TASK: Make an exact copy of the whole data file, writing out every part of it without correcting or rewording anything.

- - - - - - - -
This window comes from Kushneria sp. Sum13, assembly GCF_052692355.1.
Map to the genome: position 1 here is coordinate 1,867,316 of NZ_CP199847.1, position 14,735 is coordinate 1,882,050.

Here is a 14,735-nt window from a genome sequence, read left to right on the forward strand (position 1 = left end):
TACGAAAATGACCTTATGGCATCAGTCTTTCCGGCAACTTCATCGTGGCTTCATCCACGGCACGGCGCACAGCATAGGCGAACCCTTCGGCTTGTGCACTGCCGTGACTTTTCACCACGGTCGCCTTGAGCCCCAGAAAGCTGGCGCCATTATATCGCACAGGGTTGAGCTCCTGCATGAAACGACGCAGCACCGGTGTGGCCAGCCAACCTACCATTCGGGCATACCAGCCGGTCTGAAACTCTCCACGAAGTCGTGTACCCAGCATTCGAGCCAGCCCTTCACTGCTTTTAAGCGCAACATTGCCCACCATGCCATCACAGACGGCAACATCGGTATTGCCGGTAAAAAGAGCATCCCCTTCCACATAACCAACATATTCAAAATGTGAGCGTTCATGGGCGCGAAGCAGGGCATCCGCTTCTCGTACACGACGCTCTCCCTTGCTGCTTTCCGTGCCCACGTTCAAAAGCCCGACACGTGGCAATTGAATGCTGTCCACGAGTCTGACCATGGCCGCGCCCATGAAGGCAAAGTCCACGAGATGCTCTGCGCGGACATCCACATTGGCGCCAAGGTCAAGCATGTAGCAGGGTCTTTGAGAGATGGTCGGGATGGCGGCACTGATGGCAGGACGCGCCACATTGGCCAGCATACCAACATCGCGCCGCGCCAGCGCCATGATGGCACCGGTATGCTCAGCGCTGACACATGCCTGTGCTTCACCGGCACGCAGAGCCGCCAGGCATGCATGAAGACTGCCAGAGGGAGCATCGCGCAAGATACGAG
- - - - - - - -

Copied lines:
This window comes from Kushneria sp. Sum13, assembly GCF_052692355.1.
Map to the genome: position 1 here is coordinate 1,867,316 of NZ_CP199847.1, position 14,735 is coordinate 1,882,050.

Here is a 14,735-nt window from a genome sequence, read left to right on the forward strand (position 1 = left end):
TACGAAAATGACCTTATGGCATCAGTCTTTCCGGCAACTTCATCGTGGCTTCATCCACGGCACGGCGCACAGCATAGGCGAACCCTTCGGCTTGTGCACTGCCGTGACTTTTCACCACGGTCGCCTTGAGCCCCAGAAAGCTGGCGCCATTATATCGCACAGGGTTGAGCTCCTGCATGAAACGACGCAGCACCGGTGTGGCCAGCCAACCTACCATTCGGGCATACCAGCCGGTCTGAAACTCTCCACGAAGTCGTGTACCCAGCATTCGAGCCAGCCCTTCACTGCTTTTAAGCGCAACATTGCCCACCATGCCATCACAGACGGCAACATCGGTATTGCCGGTAAAAAGAGCATCCCCTTCCACATAACCAACATATTCAAAATGTGAGCGTTCATGGGCGCGAAGCAGGGCATCCGCTTCTCGTACACGACGCTCTCCCTTGCTGCTTTCCGTGCCCACGTTCAAAAGCCCGACACGTGGCAATTGAATGCTGTCCACGAGTCTGACCATGGCCGCGCCCATGAAGGCAAAGTCCACGAGATGCTCTGCGCGGACATCCACATTGGCGCCAAGGTCAAGCATGTAGCAGGGTCTTTGAGAGATGGTCGGGATGGCGGCACTGATGGCAGGACGCGCCACATTGGCCAGCATACCAACATCGCGCCGCGCCAGCGCCATGATGGCACCGGTATGCTCAGCGCTGACACATGCCTGTGCTTCACCGGCACGCAGAGCCGCCAGGCATGCATGAAGACTGCCAGAGGGAGCATCGCGCAAGATACGAG